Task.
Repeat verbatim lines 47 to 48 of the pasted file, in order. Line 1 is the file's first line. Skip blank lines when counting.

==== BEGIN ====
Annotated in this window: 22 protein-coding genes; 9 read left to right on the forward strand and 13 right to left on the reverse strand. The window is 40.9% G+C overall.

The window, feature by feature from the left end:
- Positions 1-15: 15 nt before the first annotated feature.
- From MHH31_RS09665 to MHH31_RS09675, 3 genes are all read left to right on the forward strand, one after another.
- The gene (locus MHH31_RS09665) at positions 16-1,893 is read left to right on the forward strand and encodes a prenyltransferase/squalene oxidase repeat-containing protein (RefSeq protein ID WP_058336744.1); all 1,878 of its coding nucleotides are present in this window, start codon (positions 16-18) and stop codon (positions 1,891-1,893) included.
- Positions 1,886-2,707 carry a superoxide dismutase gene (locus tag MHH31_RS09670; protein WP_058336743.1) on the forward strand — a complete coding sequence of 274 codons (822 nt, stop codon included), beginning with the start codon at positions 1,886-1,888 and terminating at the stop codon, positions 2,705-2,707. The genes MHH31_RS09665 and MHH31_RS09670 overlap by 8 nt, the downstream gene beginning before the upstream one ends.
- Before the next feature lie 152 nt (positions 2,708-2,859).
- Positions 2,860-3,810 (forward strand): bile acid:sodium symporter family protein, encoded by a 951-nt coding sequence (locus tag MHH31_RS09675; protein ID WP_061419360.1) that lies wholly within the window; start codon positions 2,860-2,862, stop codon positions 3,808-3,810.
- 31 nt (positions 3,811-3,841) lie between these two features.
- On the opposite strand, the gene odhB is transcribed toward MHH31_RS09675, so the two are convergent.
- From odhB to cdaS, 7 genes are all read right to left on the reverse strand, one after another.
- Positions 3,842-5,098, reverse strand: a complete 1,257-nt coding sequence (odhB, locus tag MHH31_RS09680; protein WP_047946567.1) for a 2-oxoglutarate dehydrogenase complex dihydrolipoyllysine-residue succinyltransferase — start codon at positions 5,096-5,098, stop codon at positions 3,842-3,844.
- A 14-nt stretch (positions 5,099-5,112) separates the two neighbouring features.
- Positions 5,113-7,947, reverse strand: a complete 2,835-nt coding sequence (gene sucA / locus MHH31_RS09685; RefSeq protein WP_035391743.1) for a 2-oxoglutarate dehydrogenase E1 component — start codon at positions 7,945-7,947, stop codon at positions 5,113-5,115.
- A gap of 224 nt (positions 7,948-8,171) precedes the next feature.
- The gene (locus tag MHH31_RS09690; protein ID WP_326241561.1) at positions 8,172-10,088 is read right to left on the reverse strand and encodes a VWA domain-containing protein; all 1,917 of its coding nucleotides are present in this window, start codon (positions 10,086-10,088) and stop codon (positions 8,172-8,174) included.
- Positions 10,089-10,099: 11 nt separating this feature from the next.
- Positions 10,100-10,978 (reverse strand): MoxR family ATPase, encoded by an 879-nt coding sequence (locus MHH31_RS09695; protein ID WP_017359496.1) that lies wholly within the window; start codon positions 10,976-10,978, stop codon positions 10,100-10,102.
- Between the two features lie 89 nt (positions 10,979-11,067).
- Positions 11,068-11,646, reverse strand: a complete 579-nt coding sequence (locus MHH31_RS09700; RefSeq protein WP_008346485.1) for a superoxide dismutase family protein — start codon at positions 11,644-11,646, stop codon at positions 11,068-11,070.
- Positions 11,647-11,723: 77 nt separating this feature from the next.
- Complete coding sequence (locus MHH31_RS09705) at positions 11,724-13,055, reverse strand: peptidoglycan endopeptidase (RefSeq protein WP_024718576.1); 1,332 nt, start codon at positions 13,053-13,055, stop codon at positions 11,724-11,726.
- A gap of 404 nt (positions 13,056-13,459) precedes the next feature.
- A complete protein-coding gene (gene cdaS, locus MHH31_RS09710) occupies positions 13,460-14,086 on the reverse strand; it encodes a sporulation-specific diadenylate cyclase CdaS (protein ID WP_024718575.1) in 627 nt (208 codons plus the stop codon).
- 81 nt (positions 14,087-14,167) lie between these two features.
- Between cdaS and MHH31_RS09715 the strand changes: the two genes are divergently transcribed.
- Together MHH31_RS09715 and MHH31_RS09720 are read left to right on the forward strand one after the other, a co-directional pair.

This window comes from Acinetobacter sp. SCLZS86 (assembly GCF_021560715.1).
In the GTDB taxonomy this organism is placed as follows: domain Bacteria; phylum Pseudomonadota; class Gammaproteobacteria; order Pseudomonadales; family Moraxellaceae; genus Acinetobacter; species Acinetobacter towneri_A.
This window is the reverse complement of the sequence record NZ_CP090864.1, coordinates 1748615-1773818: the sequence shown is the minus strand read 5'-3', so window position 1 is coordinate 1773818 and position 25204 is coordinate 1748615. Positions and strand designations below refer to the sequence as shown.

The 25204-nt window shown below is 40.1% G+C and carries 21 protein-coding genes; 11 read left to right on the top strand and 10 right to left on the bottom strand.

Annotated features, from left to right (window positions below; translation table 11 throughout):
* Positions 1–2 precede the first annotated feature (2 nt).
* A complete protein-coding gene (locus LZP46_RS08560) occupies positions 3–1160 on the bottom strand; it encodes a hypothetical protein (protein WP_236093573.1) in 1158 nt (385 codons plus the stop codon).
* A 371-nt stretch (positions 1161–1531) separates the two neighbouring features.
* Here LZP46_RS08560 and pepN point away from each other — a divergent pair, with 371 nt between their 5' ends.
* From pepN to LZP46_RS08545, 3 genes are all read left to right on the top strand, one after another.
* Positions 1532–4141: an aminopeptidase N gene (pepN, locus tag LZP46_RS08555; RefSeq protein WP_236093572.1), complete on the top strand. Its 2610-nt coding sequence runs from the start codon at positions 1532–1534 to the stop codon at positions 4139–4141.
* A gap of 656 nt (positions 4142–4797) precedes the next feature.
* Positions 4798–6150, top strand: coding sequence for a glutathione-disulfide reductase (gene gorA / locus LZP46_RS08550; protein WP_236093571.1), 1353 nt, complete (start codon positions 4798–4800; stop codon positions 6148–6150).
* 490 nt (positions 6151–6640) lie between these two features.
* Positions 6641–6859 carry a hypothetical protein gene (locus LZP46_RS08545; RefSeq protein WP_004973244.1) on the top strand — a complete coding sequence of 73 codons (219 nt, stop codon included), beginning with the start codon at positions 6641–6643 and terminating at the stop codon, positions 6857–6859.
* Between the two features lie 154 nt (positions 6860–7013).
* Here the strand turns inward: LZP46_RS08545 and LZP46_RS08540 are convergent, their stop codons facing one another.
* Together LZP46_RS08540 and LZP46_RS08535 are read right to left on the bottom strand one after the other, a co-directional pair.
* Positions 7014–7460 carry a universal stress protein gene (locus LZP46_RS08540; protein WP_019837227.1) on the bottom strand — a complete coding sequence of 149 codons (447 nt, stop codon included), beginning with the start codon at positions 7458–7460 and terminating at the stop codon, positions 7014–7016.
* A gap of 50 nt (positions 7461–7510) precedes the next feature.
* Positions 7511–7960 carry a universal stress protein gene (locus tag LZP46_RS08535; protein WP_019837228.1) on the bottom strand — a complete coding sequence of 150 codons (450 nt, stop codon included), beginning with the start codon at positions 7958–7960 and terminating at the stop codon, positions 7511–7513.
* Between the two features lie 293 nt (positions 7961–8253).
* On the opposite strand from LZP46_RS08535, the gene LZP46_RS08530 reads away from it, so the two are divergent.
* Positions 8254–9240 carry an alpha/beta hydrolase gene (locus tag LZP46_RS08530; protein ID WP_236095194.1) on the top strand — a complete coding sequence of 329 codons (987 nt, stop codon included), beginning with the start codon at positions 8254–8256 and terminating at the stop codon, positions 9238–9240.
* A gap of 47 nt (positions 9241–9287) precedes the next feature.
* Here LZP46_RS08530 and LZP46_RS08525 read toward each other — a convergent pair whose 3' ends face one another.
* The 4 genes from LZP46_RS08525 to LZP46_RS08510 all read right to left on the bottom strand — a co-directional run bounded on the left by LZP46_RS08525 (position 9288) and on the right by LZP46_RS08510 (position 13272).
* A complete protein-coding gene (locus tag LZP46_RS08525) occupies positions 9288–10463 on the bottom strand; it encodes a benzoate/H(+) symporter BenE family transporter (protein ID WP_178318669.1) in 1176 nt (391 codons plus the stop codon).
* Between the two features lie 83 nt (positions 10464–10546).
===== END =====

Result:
* A gap of 50 nt (positions 7461–7510) precedes the next feature.
* Positions 7511–7960 carry a universal stress protein gene (locus tag LZP46_RS08535; protein WP_019837228.1) on the bottom strand — a complete coding sequence of 150 codons (450 nt, stop codon included), beginning with the start codon at positions 7958–7960 and terminating at the stop codon, positions 7511–7513.